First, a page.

Bank of England Deputy Governor Jon Cunliffe offered no hints on Thursday that he is likely to vote for higher interest rates soon, pointing instead to the central bank’s guidance that rates are likely to rise in a gradual and limited fashion.
Earlier this month investors were surprised when the Bank’s chief economist Andy Haldane joined a minority of officials calling for an immediate rise in rates, boosting the chances of a hike in August.
Cunliffe, asked in a BBC radio interview about the prospect that rates could rise from 0.5 percent to 2.5 percent within a couple of years, said: “Financial markets are assuming that interest rates go up by another three-quarters of a percentage point over the next couple of years.”
“We do our forecasting on the basis of where the financial markets have those interest rates and we think we have inflation at target at those sorts of levels,” he said.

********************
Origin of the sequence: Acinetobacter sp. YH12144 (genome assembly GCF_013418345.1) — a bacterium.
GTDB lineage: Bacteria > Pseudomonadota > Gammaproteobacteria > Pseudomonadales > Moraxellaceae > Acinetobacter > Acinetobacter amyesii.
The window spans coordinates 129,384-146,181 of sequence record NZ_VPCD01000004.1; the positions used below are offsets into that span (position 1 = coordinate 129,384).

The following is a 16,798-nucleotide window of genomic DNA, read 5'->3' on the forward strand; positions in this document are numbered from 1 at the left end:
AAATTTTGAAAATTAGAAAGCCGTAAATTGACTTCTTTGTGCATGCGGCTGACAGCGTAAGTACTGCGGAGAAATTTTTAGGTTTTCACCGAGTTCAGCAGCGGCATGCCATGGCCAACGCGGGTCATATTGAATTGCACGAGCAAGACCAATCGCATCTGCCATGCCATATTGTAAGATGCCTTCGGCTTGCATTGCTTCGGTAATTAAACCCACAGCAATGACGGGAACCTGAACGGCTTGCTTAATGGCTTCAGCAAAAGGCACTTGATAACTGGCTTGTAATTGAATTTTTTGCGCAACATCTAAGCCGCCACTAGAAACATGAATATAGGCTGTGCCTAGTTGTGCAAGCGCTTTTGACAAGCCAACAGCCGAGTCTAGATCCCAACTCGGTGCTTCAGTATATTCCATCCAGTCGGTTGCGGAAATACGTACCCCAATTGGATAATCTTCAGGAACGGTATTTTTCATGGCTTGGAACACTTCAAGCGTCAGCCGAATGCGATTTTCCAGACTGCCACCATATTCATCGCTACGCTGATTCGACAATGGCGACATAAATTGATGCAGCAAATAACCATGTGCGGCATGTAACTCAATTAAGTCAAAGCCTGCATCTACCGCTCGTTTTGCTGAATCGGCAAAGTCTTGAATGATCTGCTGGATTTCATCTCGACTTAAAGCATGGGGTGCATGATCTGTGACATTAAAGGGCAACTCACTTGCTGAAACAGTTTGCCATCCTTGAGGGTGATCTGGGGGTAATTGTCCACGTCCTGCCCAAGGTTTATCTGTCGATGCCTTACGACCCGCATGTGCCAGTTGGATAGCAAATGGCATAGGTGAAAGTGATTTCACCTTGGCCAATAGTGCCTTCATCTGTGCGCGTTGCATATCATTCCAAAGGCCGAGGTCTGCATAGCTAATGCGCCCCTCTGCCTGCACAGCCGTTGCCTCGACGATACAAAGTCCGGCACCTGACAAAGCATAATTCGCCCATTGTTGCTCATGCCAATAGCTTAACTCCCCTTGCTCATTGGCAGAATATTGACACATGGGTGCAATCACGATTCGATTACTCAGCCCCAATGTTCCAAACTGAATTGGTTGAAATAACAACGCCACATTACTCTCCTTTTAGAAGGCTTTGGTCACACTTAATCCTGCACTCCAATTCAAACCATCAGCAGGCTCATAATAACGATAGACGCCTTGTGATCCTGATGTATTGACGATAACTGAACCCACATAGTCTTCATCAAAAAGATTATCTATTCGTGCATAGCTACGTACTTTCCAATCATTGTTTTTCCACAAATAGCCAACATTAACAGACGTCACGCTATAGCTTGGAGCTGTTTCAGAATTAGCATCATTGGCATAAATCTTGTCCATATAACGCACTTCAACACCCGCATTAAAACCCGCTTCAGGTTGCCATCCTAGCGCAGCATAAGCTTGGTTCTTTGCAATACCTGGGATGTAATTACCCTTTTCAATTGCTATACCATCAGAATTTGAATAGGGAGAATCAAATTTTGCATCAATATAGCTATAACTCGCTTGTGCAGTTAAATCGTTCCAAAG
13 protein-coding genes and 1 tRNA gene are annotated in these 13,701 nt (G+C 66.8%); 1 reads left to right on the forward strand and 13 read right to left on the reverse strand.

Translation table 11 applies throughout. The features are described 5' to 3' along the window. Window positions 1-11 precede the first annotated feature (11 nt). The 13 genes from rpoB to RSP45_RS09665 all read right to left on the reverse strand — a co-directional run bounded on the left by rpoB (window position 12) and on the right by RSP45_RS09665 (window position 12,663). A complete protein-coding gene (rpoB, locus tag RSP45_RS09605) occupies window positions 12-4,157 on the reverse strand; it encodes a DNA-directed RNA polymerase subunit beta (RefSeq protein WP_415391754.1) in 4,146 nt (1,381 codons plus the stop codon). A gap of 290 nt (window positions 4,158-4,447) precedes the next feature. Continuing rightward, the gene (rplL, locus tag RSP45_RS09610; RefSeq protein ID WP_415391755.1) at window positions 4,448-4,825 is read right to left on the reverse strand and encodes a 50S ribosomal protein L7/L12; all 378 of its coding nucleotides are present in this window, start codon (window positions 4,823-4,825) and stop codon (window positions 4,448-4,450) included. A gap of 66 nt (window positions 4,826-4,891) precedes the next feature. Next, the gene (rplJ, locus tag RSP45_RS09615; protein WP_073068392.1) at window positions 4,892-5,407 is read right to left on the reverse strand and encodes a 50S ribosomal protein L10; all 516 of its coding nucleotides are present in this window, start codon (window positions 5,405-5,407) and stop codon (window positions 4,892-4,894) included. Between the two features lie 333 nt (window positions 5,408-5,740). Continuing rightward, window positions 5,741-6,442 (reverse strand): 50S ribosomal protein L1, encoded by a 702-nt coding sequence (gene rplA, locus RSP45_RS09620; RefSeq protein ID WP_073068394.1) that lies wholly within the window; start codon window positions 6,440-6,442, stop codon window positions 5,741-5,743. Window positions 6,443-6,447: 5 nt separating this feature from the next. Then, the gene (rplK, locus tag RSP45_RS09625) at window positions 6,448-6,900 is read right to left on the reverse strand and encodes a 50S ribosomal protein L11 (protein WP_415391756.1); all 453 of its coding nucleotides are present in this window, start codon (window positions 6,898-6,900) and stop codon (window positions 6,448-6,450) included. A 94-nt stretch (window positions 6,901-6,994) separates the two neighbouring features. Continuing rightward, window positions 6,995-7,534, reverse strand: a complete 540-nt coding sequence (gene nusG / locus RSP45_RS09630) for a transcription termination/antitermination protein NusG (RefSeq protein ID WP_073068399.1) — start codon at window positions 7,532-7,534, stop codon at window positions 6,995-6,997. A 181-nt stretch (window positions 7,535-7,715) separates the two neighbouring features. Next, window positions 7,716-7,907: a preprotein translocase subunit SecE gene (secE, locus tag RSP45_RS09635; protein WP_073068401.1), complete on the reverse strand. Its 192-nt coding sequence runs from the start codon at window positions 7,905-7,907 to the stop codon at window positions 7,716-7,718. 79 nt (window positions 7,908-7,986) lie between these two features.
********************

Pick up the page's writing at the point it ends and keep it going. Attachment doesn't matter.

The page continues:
Cunliffe also said he was worried that British households with high debt levels could be vulnerable in a recession.
“(Household debt is) quite high by historical standards but (households have) worked hard to put those debt levels down. But within that there are areas that you do worry about,” Cunliffe said.
“You worry about households that have high debt (and) could be badly affected in a recession,” he said.
Asked if he wanted to succeed Governor Mark Carney, who steps down next year, Cunliffe said: “I’ve got a really challenging and difficult job and I’m just focusing on doing it the best I can.”